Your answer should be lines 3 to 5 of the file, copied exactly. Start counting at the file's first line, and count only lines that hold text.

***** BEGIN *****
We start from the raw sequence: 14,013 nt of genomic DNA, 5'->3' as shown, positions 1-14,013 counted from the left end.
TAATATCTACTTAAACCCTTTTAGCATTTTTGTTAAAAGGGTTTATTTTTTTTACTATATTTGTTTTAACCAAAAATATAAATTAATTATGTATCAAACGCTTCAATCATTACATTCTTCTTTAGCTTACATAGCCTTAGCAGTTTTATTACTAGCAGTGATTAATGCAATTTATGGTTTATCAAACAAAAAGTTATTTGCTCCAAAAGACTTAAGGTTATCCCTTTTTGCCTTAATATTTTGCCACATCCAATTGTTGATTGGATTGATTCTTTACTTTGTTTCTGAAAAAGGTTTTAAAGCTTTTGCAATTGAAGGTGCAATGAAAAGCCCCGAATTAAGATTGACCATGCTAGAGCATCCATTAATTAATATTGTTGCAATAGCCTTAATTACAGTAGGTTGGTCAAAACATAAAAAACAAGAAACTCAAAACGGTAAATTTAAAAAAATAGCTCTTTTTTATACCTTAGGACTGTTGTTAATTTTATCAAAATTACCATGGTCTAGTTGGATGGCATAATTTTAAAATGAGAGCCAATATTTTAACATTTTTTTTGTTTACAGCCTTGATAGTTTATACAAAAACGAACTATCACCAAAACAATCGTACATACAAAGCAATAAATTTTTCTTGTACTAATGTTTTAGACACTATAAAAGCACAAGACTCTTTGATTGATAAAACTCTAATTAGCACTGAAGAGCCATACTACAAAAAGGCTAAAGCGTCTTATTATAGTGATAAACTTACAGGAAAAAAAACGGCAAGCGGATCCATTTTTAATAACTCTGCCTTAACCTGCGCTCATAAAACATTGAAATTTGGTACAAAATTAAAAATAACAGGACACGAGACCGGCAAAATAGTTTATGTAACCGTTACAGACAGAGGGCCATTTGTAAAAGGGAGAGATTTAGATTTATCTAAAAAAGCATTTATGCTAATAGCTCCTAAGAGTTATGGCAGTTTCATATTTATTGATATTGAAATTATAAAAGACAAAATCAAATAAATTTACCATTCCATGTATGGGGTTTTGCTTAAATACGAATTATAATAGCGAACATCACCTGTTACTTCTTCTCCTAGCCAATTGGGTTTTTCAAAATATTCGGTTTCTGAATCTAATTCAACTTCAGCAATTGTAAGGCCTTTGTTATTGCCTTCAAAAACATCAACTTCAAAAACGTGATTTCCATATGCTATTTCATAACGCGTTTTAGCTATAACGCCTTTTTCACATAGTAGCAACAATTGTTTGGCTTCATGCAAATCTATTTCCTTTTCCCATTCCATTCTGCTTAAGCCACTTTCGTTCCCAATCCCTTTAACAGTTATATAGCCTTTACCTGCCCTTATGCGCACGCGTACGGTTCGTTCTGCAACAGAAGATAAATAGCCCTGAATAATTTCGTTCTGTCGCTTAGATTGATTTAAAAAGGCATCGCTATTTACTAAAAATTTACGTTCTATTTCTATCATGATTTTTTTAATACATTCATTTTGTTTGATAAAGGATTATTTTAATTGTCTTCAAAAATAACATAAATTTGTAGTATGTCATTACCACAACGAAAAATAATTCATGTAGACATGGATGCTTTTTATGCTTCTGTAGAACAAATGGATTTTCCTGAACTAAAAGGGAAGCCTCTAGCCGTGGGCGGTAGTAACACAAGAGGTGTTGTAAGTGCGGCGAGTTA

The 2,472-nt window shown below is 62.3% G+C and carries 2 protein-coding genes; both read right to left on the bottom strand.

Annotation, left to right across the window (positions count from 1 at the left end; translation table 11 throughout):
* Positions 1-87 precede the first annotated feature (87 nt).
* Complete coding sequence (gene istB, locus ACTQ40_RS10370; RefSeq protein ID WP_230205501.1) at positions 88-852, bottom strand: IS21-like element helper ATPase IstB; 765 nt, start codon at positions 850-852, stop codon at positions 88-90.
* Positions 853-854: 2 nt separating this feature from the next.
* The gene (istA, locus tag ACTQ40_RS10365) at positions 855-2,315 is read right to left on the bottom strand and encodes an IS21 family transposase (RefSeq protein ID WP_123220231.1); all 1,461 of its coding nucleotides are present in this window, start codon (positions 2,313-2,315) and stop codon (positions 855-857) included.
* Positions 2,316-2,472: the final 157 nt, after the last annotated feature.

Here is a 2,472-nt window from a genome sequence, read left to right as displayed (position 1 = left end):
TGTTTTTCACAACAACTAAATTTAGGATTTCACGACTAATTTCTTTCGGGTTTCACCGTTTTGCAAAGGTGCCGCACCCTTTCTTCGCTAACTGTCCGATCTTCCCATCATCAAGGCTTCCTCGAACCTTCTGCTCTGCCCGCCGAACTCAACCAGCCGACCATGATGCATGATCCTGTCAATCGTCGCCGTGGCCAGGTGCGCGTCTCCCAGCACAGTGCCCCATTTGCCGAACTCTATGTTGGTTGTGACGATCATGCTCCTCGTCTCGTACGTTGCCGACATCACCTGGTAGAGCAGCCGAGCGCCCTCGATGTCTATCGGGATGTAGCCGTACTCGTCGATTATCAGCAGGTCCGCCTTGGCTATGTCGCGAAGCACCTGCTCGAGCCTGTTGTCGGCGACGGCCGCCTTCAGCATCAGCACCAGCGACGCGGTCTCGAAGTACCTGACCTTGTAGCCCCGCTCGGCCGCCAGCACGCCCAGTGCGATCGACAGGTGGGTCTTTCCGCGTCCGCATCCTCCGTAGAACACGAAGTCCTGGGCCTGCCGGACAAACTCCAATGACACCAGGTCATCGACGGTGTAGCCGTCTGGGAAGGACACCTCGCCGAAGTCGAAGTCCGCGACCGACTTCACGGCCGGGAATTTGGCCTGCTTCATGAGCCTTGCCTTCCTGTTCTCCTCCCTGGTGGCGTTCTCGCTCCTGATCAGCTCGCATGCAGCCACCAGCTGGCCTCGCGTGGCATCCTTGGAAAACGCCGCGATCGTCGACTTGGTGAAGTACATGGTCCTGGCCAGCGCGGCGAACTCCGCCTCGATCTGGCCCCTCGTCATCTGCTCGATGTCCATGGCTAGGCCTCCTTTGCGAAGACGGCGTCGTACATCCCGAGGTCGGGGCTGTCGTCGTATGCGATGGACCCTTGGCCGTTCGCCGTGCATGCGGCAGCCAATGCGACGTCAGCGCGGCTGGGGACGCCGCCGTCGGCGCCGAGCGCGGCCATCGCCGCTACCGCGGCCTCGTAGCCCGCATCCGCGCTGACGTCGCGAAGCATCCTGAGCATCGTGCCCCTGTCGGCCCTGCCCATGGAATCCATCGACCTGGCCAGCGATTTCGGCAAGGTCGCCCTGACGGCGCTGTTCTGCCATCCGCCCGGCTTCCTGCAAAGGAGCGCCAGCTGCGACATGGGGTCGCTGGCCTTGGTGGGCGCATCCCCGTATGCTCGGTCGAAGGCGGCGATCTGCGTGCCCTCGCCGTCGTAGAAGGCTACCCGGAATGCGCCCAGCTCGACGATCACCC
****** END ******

The 2,472-nt window shown below is 62.3% G+C and carries 2 protein-coding genes; both read right to left on the bottom strand.

Annotation, left to right across the window (positions count from 1 at the left end; translation table 11 throughout):
* Positions 1-87 precede the first annotated feature (87 nt).